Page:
Lazarus House: A Home for the Homeless


Photo By Lizzy Sidman

Lazarus House is located at 214 Walnut Street in St. Charles, IL. In a normal year, the shelter houses 78 guests.

     As snow is falling quickly and wind wreaks havoc on trees, most people are sitting at home with their loved ones, fire crackling in the background. The less fortunate instead sit outside on the street in their winter coats. The first few days of fall and winter were not too bad for their coats to handle, but now they are shaken to their core and shivering perpetually. The weather outside is frightful, but there is no delightful fire to warm them. At least not until they reach Lazarus House, a homeless shelter like no other.

     A St. Charles-based homeless shelter, Lazarus House requires help this winter as the extremities of homelessness are fully realized. 

     “[Our goal is] to provide a soft place to land for individuals who are experiencing homelessness,” Executive Director of Lazarus House Julie Purcell said.

     Lazarus House has an emergency shelter where they take in as many people in need as possible to stay for the night. This service is different from other shelters where someone may have to wait in line and fight for a bed at night.

     Instead, Purcell said, “When an individual comes to Lazarus House they are given a bed and a place to store their items, and they have a locker that they have a lock on to store valuables. That really becomes their space.”

     These people need a sense of normalcy and security, as homelessness can spread chaos in people’s lives. By providing these simple things like a place to store their belongings, they allow those without a home to feel like they belong somewhere and are treated like human beings, not a sublevel person who is judged for being who they are and their oftentimes uncontrollable situation.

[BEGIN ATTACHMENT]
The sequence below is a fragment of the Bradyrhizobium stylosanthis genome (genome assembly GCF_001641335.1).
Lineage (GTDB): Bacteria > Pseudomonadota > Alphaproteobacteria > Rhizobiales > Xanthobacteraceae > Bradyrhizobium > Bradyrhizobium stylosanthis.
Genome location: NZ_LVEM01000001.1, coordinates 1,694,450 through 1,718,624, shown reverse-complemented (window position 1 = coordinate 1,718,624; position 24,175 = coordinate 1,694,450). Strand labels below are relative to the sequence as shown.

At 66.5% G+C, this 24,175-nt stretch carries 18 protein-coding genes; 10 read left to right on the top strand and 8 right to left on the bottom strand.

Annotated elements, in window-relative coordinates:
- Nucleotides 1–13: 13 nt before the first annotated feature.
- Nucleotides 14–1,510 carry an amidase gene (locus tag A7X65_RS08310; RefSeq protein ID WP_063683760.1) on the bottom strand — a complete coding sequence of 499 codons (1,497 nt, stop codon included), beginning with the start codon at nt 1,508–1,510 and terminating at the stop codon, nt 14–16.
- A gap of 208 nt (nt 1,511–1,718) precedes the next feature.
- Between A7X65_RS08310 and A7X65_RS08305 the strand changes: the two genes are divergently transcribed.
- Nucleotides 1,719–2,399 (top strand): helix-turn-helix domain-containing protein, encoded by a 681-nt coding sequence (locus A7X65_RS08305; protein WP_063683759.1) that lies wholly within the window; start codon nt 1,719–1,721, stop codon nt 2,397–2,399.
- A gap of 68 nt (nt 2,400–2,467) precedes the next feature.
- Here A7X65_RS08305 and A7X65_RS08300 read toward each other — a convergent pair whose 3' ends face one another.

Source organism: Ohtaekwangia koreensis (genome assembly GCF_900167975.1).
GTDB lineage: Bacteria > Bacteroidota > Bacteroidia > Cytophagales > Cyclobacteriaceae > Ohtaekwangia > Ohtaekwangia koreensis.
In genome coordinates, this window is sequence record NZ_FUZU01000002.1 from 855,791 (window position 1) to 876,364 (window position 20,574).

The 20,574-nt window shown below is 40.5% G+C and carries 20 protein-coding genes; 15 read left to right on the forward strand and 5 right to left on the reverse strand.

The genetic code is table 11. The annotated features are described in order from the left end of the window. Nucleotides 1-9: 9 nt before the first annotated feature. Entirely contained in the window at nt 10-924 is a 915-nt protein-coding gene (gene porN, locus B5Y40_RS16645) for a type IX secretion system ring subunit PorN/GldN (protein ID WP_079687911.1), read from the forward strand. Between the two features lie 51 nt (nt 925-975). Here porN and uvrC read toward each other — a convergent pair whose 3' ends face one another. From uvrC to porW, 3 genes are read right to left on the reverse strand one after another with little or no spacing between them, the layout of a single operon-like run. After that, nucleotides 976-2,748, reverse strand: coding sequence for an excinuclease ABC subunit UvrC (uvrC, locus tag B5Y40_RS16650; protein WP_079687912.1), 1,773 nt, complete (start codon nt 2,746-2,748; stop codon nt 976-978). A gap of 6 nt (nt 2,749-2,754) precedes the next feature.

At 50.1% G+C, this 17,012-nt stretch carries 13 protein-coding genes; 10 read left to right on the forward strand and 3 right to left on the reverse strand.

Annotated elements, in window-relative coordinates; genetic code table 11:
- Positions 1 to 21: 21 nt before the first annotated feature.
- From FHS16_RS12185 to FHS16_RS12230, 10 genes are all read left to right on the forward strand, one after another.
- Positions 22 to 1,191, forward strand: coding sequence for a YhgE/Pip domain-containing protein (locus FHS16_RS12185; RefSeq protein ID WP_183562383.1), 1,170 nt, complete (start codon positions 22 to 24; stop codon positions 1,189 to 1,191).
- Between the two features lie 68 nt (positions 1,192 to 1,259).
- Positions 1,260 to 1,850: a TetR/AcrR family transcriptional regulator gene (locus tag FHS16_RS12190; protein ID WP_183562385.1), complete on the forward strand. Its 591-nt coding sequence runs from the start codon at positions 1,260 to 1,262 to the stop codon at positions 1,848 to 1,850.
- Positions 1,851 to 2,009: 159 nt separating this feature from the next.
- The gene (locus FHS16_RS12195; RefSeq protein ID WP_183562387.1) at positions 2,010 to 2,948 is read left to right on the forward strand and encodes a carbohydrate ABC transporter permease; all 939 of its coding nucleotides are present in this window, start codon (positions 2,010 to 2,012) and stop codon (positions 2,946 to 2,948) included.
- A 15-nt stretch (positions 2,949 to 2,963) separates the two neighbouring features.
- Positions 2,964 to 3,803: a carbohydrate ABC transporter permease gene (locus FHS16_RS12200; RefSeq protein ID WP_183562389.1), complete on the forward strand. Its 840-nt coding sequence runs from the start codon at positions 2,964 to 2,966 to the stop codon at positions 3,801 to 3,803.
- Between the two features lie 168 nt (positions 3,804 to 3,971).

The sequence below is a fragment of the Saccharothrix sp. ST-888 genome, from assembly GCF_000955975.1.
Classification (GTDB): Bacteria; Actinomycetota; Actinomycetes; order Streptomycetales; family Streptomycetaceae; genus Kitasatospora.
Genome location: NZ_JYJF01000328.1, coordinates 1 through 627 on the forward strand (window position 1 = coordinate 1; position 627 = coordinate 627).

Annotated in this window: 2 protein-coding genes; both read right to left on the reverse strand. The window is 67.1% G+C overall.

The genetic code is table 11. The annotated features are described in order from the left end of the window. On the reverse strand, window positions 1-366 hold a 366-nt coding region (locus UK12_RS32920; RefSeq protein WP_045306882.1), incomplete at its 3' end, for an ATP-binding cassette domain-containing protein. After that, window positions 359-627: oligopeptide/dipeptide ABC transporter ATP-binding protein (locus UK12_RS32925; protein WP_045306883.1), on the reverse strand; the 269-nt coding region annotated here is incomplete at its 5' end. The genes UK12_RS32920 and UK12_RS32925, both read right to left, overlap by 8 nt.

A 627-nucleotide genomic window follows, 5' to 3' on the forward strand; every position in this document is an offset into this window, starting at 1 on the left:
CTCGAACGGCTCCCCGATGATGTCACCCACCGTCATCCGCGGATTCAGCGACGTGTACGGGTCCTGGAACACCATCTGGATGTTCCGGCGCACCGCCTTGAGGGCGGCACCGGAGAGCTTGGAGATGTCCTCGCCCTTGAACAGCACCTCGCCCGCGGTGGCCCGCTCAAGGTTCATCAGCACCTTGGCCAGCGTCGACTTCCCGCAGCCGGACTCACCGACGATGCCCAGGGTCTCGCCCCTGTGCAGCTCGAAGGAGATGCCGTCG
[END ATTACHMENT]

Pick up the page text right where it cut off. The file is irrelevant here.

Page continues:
Previously homeless man David Pirtle recalled many homeless shelters as “big warehouses that are just places where we stick people at night, and we really don’t have any regard for how they live there.”

     Of the recorded 580,466 homeless Americans in 2020, according to that year’s U.S. Department of Housing and Urban Development (HUD) report, over 70 percent of the individuals are chronically homeless. This means that most homeless people do not find permanent housing that lasts long enough to feel like home. These people turn to shelters, and many of them, like Pirtle, likely can recall some unwelcoming and competitive environments. Lazarus House, though, prides itself on its humanity and ability to get its guests into a job and eventually permanent housing that lasts a lifetime. 

     “We do a lot of case management,” Purcell said. 

     Case management refers to the work that Lazarus House does to further assist its guests. This could be substance abuse counseling, tutoring, employment services and many other resources. By going the extra mile, it allows more guests than to be expected for a homeless shelter to get their lives back on track and obtain independent housing.

     Their building meant to house 78 people can no longer sustain the needs of everyone there, largely due to complications stemming from the COVID-19 pandemic. Lazarus House has therefore recently been forced to move its guests into hotel rooms. In a place once bustling with energy and people, silence floods the walls of the building.